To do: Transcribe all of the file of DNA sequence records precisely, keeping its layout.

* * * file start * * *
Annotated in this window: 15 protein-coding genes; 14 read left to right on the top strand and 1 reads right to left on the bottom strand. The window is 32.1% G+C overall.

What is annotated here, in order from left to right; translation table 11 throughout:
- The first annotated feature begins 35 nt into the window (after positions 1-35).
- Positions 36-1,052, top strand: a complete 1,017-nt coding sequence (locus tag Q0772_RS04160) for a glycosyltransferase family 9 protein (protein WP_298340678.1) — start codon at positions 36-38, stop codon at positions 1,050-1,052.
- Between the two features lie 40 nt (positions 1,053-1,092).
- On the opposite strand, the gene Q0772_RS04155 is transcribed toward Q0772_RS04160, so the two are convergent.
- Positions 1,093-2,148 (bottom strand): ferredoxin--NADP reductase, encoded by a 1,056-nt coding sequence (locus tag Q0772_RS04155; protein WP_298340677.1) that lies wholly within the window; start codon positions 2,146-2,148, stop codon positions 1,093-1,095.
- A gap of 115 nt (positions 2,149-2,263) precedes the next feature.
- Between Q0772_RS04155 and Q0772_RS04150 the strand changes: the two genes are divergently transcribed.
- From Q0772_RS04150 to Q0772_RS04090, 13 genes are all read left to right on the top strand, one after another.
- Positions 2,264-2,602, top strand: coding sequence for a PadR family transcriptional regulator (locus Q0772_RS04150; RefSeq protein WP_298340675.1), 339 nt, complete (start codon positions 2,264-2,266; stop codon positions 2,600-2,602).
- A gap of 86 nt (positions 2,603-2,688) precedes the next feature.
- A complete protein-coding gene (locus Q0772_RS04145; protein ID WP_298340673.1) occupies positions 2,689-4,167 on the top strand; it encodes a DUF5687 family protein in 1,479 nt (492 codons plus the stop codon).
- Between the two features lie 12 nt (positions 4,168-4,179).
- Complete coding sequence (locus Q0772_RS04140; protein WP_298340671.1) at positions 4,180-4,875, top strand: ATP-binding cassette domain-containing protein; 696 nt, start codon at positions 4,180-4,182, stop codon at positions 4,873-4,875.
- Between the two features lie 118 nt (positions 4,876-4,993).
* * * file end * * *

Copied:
Annotated in this window: 15 protein-coding genes; 14 read left to right on the top strand and 1 reads right to left on the bottom strand. The window is 32.1% G+C overall.

What is annotated here, in order from left to right; translation table 11 throughout:
- The first annotated feature begins 35 nt into the window (after positions 1-35).
- Positions 36-1,052, top strand: a complete 1,017-nt coding sequence (locus tag Q0772_RS04160) for a glycosyltransferase family 9 protein (protein WP_298340678.1) — start codon at positions 36-38, stop codon at positions 1,050-1,052.
- Between the two features lie 40 nt (positions 1,053-1,092).
- On the opposite strand, the gene Q0772_RS04155 is transcribed toward Q0772_RS04160, so the two are convergent.
- Positions 1,093-2,148 (bottom strand): ferredoxin--NADP reductase, encoded by a 1,056-nt coding sequence (locus tag Q0772_RS04155; protein WP_298340677.1) that lies wholly within the window; start codon positions 2,146-2,148, stop codon positions 1,093-1,095.
- A gap of 115 nt (positions 2,149-2,263) precedes the next feature.
- Between Q0772_RS04155 and Q0772_RS04150 the strand changes: the two genes are divergently transcribed.
- From Q0772_RS04150 to Q0772_RS04090, 13 genes are all read left to right on the top strand, one after another.
- Positions 2,264-2,602, top strand: coding sequence for a PadR family transcriptional regulator (locus Q0772_RS04150; RefSeq protein WP_298340675.1), 339 nt, complete (start codon positions 2,264-2,266; stop codon positions 2,600-2,602).
- A gap of 86 nt (positions 2,603-2,688) precedes the next feature.
- A complete protein-coding gene (locus Q0772_RS04145; protein ID WP_298340673.1) occupies positions 2,689-4,167 on the top strand; it encodes a DUF5687 family protein in 1,479 nt (492 codons plus the stop codon).
- Between the two features lie 12 nt (positions 4,168-4,179).
- Complete coding sequence (locus Q0772_RS04140; protein WP_298340671.1) at positions 4,180-4,875, top strand: ATP-binding cassette domain-containing protein; 696 nt, start codon at positions 4,180-4,182, stop codon at positions 4,873-4,875.
- Between the two features lie 118 nt (positions 4,876-4,993).